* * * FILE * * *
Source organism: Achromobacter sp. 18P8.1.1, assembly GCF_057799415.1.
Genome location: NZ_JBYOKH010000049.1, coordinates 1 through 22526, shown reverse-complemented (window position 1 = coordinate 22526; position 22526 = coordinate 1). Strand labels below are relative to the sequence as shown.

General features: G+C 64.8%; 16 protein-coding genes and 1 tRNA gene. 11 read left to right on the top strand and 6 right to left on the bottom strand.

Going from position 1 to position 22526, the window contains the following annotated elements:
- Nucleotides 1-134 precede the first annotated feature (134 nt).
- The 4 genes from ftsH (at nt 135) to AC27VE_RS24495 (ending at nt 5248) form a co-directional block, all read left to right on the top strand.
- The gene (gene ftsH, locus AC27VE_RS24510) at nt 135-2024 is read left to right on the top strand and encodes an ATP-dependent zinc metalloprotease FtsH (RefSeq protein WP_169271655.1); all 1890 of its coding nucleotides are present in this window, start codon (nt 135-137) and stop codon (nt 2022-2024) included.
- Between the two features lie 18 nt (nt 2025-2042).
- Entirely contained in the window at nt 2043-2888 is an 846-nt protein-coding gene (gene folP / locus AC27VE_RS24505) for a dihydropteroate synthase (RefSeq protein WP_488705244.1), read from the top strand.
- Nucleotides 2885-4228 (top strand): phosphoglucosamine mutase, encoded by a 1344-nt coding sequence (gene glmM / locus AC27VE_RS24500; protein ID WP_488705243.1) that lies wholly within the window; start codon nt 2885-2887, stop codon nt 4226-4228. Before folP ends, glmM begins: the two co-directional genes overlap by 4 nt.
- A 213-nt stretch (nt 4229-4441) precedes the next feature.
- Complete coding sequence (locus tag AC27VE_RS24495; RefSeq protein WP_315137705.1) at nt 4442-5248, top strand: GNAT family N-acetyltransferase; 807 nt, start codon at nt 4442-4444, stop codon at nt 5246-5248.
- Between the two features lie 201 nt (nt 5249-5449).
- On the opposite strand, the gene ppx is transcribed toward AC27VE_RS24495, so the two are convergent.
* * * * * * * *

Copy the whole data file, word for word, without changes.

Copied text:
Source organism: Achromobacter sp. 18P8.1.1, assembly GCF_057799415.1.
Genome location: NZ_JBYOKH010000049.1, coordinates 1 through 22526, shown reverse-complemented (window position 1 = coordinate 22526; position 22526 = coordinate 1). Strand labels below are relative to the sequence as shown.

General features: G+C 64.8%; 16 protein-coding genes and 1 tRNA gene. 11 read left to right on the top strand and 6 right to left on the bottom strand.

Going from position 1 to position 22526, the window contains the following annotated elements:
- Nucleotides 1-134 precede the first annotated feature (134 nt).
- The 4 genes from ftsH (at nt 135) to AC27VE_RS24495 (ending at nt 5248) form a co-directional block, all read left to right on the top strand.
- The gene (gene ftsH, locus AC27VE_RS24510) at nt 135-2024 is read left to right on the top strand and encodes an ATP-dependent zinc metalloprotease FtsH (RefSeq protein WP_169271655.1); all 1890 of its coding nucleotides are present in this window, start codon (nt 135-137) and stop codon (nt 2022-2024) included.
- Between the two features lie 18 nt (nt 2025-2042).
- Entirely contained in the window at nt 2043-2888 is an 846-nt protein-coding gene (gene folP / locus AC27VE_RS24505) for a dihydropteroate synthase (RefSeq protein WP_488705244.1), read from the top strand.
- Nucleotides 2885-4228 (top strand): phosphoglucosamine mutase, encoded by a 1344-nt coding sequence (gene glmM / locus AC27VE_RS24500; protein ID WP_488705243.1) that lies wholly within the window; start codon nt 2885-2887, stop codon nt 4226-4228. Before folP ends, glmM begins: the two co-directional genes overlap by 4 nt.
- A 213-nt stretch (nt 4229-4441) precedes the next feature.
- Complete coding sequence (locus tag AC27VE_RS24495; RefSeq protein WP_315137705.1) at nt 4442-5248, top strand: GNAT family N-acetyltransferase; 807 nt, start codon at nt 4442-4444, stop codon at nt 5246-5248.
- Between the two features lie 201 nt (nt 5249-5449).
- On the opposite strand, the gene ppx is transcribed toward AC27VE_RS24495, so the two are convergent.